A high-yield savings account can help you earn more on the money you stash away. Shop around for the best account that suits your needs and lifestyle.

3. Identify ways to cut back

It’s always a good idea to go through your monthly expenses and identify which items are discretionary — services or items you don’t need — and which items are a necessity. The discretionary items are most likely ones that you can either eliminate now or in the future, McBride says.

“Certainly your starting point would be the discretionary items — subscription services or even just spending patterns,” McBride says. “Dinners out or nights out at the bar with friends can seriously add up over time.”

4. Live within your means

Experts typically recommend spending no more than 30 percent of your net income (that is, earnings after taxes) on discretionary items. It’s a good idea to create a monthly budget to ensure that you’re living within your means and not overspending.

“You have to pay your rent; you have to pay your car insurance; you have to eat to live. Your groceries, your utilities — those are all going to be essential expenses,” Anastasio says.

“But dining out, vacations, cable — anything that you would potentially consider a luxury or a lifestyle expense — that’s discretionary spending.”

(Create a monthly budget using Bankrate’s tools and calculators.)

5. Focus on the long haul

Stocks plunged sharply in March, as investors worried that the pandemic might cause irreparable damage to the U.S. economy. But markets have since rebounded, amid a “whatever-it-takes” response from the Federal Reserve and a massive fiscal stimulus package from Congress.

Nonetheless, the path forward is uncertain, meaning the weeks ahead could still be choppy. Changing your long-term strategy, however, would be the worst thing you could do, McBride says.

“It will take a tough stomach, because in a recession a stock market will easily fall 30 to 40 percent, peak to trough, but making regular contributions and reinvesting all of the distributions will make those market gyrations work to your benefit,” McBride says. “A recession is a tremendous buying opportunity.”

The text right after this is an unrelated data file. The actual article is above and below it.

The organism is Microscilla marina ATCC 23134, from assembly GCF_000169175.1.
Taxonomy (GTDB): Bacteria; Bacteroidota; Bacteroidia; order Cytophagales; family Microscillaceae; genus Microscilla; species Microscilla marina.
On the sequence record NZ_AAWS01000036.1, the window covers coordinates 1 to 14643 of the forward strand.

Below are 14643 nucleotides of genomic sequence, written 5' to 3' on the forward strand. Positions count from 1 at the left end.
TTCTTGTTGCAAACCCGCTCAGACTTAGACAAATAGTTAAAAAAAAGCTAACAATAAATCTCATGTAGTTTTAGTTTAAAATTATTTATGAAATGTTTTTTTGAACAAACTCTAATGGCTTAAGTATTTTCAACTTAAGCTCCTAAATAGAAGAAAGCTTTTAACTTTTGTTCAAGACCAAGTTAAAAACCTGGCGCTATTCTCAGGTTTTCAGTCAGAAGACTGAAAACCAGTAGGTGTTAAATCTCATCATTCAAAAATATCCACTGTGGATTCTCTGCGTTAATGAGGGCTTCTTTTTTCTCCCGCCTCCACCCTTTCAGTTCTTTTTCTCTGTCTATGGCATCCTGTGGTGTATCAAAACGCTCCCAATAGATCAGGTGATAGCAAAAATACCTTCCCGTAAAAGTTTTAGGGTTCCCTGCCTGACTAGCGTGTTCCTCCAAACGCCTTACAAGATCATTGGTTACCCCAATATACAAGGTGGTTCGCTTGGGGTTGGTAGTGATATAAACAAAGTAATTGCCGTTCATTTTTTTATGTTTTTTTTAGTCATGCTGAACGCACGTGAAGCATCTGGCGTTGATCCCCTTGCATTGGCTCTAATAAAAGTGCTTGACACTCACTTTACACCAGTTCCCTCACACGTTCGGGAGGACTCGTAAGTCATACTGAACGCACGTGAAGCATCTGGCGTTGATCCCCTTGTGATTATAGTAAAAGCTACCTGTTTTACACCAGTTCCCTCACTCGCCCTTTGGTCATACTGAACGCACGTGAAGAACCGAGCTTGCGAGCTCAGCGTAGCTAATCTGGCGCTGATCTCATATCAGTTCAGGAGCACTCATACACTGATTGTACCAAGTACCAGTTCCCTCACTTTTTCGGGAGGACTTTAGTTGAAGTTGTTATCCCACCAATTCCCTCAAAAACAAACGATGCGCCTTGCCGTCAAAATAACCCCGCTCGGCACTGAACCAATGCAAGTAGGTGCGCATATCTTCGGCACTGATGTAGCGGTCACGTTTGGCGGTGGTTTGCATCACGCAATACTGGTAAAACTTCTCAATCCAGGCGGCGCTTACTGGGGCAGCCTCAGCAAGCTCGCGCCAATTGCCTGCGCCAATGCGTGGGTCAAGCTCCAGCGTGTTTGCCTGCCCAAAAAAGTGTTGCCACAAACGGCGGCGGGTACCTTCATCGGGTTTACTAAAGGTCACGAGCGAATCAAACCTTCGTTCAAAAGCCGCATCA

That goes for all individuals, whether you’re 20 or two years away from retiring, he says. If you’re planning to retire in the next few years, it might be a good idea to have your first few years of withdrawals already in cash. But don’t shy away from equities in your portfolio. Those are often where you’ll get the most returns that provide inflation protection, he says.

“Do not make changes that jeopardize your long-term financial security based on short-term economic events,” McBride says. “Even for someone who is on the cusp of retirement, retirement is going to last 25 to 30 years. A recession is going to last a year.”

6. Identify your risk tolerance

Still, it might not be a bad idea to work with a financial adviser on identifying your risk profile, Anastasio says. That includes identifying your risk tolerance — or how much risk you can afford to withstand — and your risk appetite — or the amount of risk you’re willing to take on.

Risk suitability is also another important factor, Anastasio says, a component that’s based on when someone plans on cashing out their investments. If you’re going to change your investing strategy at all, let it be based on this, she says.

“The sooner we expect someone to use the money, that’s where they’re going to need to be more conservative with their options: high-yield savings accounts, CDs,” Anastasio says. “On the other end of the spectrum, when we’re looking to invest for eight to 10 years or longer, that’s when it tends to be more appropriate to be invested in equities or stocks as a whole.”

7. Continue your education and build up skills

But to recession-proof your life, one of the best investments you can make is pursuing an education, says Tara Sinclair, an economics professor at George Washington University and a senior fellow at Indeed’s Hiring Lab. During recessions, the unemployment rate for those with a bachelor’s degree or higher is much lower than for those who have a high school education or less.